With a belief that inflation caused worldwide unemployment and poverty, which led to the rise of Communism, Ferguson's solution was lower prices, which he believed would lower inflation starting with agriculture. By mechanizing agricultural production, he reasoned, food prices would fall, reducing want and poverty and halting the rise of Communism. 
In Britain, the Labour government started a program of nationalization. American aid was vital to post-war recovery efforts. Ferguson opposed nationalization of the steel industry and, in 1949, wrote to each member of Parliament and every Conservative and Liberal peer, lobbying for his position. However, it was generally accepted that Ferguson was an idealist and his system doomed to failure. Ultimately, the only place his price reducing system was adopted was in his own company.
Ferguson's faith in his pricing system affected the company's performance, although demand for his tractors was good enough to sustain any price rises caused by additional production costs. But such increases were not passed on to the customer, resulting in insufficient profits to build up a safety net of working capital.

Looking for a buyerBy that time, the 3-point hitch had been adapted and used by other manufacturers. But the post-war boom, particularly in America, had run out of steam. By the early 1950s, demand for new tractors dropped, affecting farm machinery manufacturers throughout North America. Companies such as Ford weathered the storm, but Ferguson's position was weaker. In 1952, he decided to sell Harry Ferguson Inc. but retain the Coventry operation. He set his sights on Massey-Harris as a buyer.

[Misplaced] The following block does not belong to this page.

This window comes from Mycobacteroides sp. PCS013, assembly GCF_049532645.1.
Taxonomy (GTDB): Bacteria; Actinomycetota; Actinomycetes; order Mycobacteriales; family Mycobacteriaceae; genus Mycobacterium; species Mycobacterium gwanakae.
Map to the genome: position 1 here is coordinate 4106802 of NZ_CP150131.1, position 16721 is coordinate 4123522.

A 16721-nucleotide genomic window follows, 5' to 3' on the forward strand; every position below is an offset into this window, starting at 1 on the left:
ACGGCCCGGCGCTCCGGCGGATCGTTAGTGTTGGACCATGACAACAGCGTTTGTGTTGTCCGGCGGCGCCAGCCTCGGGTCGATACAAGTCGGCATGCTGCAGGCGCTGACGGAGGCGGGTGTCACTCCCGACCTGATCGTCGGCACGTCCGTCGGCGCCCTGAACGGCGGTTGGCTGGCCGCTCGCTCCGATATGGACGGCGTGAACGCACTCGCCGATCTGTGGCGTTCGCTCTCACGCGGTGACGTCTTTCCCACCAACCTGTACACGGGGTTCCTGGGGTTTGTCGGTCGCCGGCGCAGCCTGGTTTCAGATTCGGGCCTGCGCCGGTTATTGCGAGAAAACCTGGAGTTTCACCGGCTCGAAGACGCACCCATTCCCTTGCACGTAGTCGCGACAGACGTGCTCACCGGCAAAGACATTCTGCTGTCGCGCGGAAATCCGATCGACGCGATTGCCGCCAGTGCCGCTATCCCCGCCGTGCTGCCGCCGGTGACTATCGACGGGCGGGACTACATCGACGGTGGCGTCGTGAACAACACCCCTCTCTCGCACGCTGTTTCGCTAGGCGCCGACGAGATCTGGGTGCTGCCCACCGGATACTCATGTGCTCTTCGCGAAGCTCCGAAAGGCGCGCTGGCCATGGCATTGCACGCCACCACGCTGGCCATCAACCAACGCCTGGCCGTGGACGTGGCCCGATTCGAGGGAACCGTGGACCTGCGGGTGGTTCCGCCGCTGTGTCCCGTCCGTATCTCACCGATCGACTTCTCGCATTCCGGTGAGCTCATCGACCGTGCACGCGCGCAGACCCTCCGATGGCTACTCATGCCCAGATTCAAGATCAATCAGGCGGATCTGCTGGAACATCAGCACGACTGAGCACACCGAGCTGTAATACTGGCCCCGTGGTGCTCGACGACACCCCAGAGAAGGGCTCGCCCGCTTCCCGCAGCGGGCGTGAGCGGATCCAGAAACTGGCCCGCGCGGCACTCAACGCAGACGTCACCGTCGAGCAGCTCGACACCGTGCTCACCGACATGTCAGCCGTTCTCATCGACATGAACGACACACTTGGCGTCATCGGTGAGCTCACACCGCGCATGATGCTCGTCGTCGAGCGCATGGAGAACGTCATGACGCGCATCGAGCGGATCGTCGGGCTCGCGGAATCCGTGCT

At the same time, Ferguson engineers were developing a mounted combine for use behind their tractor and Massey-Harris wanted to manufacture it at its Kilmarnock factory in Scotland. In June 1953 an outline agreement was reached for manufacture of the combine, allowing Massey-Harris to use the Ferguson tractor engine in some of its harvesting equipment.
Massey-Harris President James Duncan, who guided the company to success during the late 1940s and early '50s, arranged to meet the senior management of Ferguson Ltd. to discuss the combine. In a last-minute change of plans, Duncan was invited to dine at Abbotswood. Ferguson first offered him a 50 percent partnership in his company. When Duncan declined that offer, Ferguson asked him if Massey-Harris was interested in buying his American business. Duncan said he would consider the proposal.